By Sheila Decter
Executive Director, Jewish Alliance for Law and Social Action

Fresh fruits and vegetables for all is a relatively recent call for political action. When First Lady Michelle Obama got behind the nascent farmers’ market movement by planting a White House produce garden, she also spoke out for sound nutrition and sustainable agriculture. In Mrs. Obama’s “Let’s Move!” campaign, she raises awareness about childhood obesity and the problems for low income people getting access to healthy provisions.

The recent growing interest in access to healthy food reflects an Jewish tradition that is in fact ancient. The Old Testament bestows ancient guidance: “When you reap the harvest of your land, you shall not reap all the way to the edges of your field, or gather the gleanings of your harvest… but you shall leave them for the poor and the stranger; I the Eternal am your God.” (Leviticus 19:9-20). In this passage the Torah goes beyond commanding us to feed the poor, it commands us to share the very same food we raise for ourselves. Yet, too often, struggling families are asked to make do with processed foods full of calories and lacking in nutrients while more expensive healthy fresh food is confined to high end grocery stores end expensive, though more sustainable, farmers markets.

The Jewish people have a long tradition of advocating for health for all people, and the Jewish Alliance for Law and Social Action (JALSA) believes that Jews need to treat access to fresh, healthy food as an issue of preventative healthcare. Our interest springs from our mission of social and economic justice. “Poor people’s access to fresh healthy food is a basic concern,” says Rick Reibstein, co-chair of JALSA’s Environmental Task Force.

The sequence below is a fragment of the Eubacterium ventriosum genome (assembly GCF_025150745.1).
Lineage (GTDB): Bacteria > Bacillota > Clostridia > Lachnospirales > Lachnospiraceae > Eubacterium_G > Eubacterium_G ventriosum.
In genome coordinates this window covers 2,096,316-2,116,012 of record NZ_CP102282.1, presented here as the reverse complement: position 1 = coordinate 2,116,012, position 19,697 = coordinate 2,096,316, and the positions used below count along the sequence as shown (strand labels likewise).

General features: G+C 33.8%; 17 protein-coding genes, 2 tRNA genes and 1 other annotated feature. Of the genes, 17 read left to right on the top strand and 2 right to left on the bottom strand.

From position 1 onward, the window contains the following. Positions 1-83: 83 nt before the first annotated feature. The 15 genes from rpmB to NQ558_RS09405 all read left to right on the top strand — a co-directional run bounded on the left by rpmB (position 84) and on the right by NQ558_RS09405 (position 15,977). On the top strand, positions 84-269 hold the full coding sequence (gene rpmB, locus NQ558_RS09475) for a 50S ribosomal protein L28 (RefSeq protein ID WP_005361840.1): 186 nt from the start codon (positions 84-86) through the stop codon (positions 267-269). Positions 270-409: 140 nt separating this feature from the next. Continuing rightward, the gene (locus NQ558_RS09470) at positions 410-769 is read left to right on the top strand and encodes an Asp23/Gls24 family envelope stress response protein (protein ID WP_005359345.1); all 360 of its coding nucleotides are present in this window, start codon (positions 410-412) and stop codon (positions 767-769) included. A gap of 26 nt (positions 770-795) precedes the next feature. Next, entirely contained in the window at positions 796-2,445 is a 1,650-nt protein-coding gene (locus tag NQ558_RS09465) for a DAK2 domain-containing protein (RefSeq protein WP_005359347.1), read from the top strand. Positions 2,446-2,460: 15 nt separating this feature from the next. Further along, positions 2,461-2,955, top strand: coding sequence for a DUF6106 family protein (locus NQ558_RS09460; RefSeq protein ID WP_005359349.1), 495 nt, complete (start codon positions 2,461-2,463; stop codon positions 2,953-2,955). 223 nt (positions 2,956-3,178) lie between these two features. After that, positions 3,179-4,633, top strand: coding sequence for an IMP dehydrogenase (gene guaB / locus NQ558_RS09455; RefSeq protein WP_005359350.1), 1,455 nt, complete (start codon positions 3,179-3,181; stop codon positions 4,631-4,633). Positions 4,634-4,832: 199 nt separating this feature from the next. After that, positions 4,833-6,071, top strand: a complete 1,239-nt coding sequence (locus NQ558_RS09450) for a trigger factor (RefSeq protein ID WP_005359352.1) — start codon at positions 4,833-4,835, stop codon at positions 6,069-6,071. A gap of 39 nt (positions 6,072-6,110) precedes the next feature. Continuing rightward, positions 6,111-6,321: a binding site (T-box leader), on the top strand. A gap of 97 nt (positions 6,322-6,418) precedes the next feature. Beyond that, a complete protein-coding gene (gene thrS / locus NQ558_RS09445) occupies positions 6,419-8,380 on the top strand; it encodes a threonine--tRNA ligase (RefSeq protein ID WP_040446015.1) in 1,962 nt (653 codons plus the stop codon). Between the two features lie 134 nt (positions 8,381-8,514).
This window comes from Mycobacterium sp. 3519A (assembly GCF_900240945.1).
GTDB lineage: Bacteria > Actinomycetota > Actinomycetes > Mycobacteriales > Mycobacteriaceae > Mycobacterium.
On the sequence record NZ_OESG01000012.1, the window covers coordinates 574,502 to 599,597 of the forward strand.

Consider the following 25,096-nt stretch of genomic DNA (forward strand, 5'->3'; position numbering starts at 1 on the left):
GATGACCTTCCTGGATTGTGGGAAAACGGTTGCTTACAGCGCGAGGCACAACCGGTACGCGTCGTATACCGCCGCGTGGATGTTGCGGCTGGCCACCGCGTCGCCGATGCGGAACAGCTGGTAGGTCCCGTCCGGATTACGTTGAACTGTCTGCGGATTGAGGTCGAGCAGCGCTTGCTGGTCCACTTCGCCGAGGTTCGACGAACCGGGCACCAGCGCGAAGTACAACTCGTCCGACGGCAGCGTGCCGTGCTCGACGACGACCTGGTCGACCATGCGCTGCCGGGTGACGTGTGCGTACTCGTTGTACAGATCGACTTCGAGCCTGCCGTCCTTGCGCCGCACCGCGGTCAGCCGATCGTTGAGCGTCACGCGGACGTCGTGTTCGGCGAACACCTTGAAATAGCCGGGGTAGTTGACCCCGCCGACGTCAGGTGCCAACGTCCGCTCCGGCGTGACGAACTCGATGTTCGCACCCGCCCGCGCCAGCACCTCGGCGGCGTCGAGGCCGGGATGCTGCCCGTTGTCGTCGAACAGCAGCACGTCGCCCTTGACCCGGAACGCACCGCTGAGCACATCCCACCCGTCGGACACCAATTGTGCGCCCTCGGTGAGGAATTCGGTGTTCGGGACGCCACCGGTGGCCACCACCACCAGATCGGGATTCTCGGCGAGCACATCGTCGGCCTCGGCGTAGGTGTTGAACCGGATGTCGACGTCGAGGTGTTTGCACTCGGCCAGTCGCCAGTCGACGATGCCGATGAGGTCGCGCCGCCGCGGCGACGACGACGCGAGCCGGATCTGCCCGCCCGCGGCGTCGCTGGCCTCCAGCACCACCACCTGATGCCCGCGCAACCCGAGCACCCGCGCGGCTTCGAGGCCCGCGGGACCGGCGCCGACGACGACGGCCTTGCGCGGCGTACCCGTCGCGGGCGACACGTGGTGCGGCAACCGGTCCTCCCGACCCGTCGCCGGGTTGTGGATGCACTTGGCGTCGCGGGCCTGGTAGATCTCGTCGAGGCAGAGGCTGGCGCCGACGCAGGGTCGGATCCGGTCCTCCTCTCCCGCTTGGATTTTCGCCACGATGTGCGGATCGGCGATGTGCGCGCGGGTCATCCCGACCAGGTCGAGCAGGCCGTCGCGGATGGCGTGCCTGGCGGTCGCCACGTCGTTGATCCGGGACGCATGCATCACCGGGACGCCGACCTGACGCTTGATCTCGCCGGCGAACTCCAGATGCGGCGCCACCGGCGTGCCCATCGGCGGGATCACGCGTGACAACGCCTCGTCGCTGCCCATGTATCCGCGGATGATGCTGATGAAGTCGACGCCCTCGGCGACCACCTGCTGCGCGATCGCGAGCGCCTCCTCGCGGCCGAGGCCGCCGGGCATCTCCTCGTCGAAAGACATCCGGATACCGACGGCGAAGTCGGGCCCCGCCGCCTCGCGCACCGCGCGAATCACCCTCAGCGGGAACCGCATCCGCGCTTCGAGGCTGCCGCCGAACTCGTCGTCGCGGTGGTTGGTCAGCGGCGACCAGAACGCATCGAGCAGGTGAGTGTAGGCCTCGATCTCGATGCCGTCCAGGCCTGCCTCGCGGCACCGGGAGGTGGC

Reibstein invited Gus Schumacher, former Agricultural Commissioner for Massachusetts, to speak at JALSA. Schumacher, who has also been an official with the U.S. Department of Agriculture (USDA), is the chief policy maker for Wholesome Wave, an organization that puts together partner-based programs to support access to healthy foods. Wholesome Wave helps open up farmers’ markets to low income consumers by offering cash incentives for those with SNAP (Supplemental Nutrition Assistance Program) benefits/food stamps.  

Schumacher also talked about the “Prescription Vegetables” and “Veggies Rx” programs, in which clients at community health clinics receive vouchers of $1 a day to buy fresh produce. After one year of a $5,000 pilot prescription vegetables program, the resulting drops in weight and blood pressure readings have been so promising the project won a of $600,000 from Kaiser Pemanente to expand this program in four new states.

This spring, JALSA is launching a campaign to bring together stakeholders from across the Jewish community to learn more about the growing healthy food programs in our area and how to support this critical and exciting work.   Doctors who can testify to the need for more preventative healthcare, affected families who are interested in getting more access to healthy food, environmental justice leaders who are interested promoting sustainable agriculture are all welcome at the table. Together, we can push policy makers and healthcare funders to understand the important role that access to fresh food has in building a healthier, more sustainable and more just society. JALSA urges all with energy and perspective to call JALSA and participate in this effort.  (Call the JALSA office at 617-227-3000 to find out how to get involved.)

Sheila Decter is the executive director of the Jewish Alliance for Law and Social Action (JALSA), now celebrating its 10th Anniversary.

JALSA believes that access to fresh, healthy food is an issue of preventative healthcare, and that the Jewish community may especially be able to help focus attention on this link. 

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